You may want to do this for a number of reasons, you may have a bootable USB thumb-drive / USB flash drive / USB stick (whatever you call it) containing Live CD, installation image etc. before you actually use it on your computer, or may be you don’t want to use that bootable USB on your computer, whatever that case might be.
Following are the 3 different methods you could use.
Method # 1: Create a pointer to your USB
I am using Ubuntu 18.04 LTS, but it could be any Linux OS/distro/flavor. If you have a bootable USB that you want to boot your VM from, go ahead and insert it.
First you need to find the logical device for your removable USB flash drive. One way to do it is to use lshw command (ls for hardware, get it?) It is recommended that you run this command as a super-user (sudo) otherwise “your output may be incomplete or inaccurate, you should run this program as super-user” warning would be displayed, which makes sense. If you need more information on lshw, including installation and basic usage, see this project website or this article.
Here is the raw command which shots of how KDE used to look like back in the day, in openSUSE 11.1 – this was the first ever Linux distro which got me hooked with Linux. To put things in perspective, openSUSE’s current version is 15.0 😉 will output EVERYTHING:
# "sudo lshw" shows everything $ sudo lshw -class volume -disable TEST -notime
And look for the entry associated with your hard drive’s label. Alternatively, following commands much more concise if you know what you are looking for:
$ sudo lshw -businfo -disable TEST | grep volume
In my case, from the first command above, it was /dev/sdb1.
Next, close each and every instances Virtual Box application, and run the following command as super-user:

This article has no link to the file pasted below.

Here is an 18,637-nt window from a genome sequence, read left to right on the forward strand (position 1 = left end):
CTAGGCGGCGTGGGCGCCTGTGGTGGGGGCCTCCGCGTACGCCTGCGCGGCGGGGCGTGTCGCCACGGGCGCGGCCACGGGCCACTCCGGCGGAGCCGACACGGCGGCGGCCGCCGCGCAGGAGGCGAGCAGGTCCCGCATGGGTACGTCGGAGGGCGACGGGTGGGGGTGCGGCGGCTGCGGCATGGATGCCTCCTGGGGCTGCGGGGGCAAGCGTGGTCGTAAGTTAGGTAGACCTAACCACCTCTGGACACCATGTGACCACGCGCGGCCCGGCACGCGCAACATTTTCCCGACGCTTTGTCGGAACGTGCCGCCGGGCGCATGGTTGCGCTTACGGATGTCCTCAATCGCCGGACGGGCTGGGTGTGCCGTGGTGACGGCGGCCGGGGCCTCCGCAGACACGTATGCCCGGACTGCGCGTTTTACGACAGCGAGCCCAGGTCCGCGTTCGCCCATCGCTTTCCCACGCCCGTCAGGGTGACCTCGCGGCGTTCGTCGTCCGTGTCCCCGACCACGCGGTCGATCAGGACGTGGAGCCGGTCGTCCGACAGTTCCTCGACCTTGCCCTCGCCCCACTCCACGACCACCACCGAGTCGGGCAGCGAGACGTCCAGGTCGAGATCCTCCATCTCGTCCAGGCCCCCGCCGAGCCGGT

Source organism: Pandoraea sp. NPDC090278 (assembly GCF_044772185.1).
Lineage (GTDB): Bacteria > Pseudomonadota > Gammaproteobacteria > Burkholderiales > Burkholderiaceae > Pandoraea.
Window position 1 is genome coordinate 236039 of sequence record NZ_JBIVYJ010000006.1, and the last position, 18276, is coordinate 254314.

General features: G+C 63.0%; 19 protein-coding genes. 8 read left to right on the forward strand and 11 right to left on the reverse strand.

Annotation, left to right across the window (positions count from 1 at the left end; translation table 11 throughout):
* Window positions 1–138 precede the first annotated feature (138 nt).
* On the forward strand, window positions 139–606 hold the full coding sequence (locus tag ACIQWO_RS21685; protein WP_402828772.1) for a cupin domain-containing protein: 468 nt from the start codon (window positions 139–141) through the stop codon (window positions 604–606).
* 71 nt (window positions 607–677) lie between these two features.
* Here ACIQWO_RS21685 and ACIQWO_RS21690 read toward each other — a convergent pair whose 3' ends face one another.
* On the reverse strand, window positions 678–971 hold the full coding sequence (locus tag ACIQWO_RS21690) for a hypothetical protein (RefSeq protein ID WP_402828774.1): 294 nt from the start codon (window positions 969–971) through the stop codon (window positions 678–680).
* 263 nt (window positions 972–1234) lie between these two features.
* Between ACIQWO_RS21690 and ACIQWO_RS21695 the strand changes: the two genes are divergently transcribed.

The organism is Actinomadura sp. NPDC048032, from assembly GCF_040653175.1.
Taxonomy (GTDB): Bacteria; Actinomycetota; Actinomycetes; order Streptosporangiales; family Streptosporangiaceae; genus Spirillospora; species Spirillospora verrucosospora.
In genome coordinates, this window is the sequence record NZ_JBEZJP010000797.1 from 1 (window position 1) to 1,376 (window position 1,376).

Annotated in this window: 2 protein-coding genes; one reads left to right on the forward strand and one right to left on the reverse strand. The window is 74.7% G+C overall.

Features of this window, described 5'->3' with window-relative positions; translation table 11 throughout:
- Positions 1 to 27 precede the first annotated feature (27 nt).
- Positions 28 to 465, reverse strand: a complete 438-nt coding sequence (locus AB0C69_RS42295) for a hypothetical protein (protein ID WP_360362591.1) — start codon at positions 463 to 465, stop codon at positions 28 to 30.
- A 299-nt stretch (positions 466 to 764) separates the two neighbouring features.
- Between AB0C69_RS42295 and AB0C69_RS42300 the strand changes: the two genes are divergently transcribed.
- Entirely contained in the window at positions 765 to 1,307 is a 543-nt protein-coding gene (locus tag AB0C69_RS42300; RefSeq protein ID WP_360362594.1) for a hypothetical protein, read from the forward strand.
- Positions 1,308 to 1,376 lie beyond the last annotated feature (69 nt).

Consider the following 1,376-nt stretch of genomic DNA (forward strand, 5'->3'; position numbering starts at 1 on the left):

$ sudo VBoxManage internalcommands createrawvmdk \ > -filename /home/atalati/Documents/ISOs/myusb.vmdk \ > -rawdisk /dev/sdb1
On success, you might see following message:
RAW host disk access VMDK file /home/atalati/Documents/ISOs/myusb.vmdk created successfully.
Now, you just need to attach the VMDK file we created above. [More details]
Method # 2 Create Virtual Box Drive
If the method above, simply did not work for you, then try running following command instead
$ sudo VBoxManage convertfromraw /dev/sdb1 usb.vmdk --format vmdk
Now, launch Virtual Box and create a new VM as you would normally do. Now, open settings and go to Storage section. You might see SATA controller by default but with a right mouse click you can add IDE controller.
Now boot your VM and boot from this drive.
Method # 3 USB to .iso
You can convert USB to raw CD image and directly boot from it. Here of stands for output file.
$ dd if=/dev/sdb1 of=myusbkey.iso
Method # 4 Bonus method!
Launch gnome-disks, and then use the more actions icon to choose Create Image.
There is a detailed article which explains how the same could be done using Microsoft Windows operating system.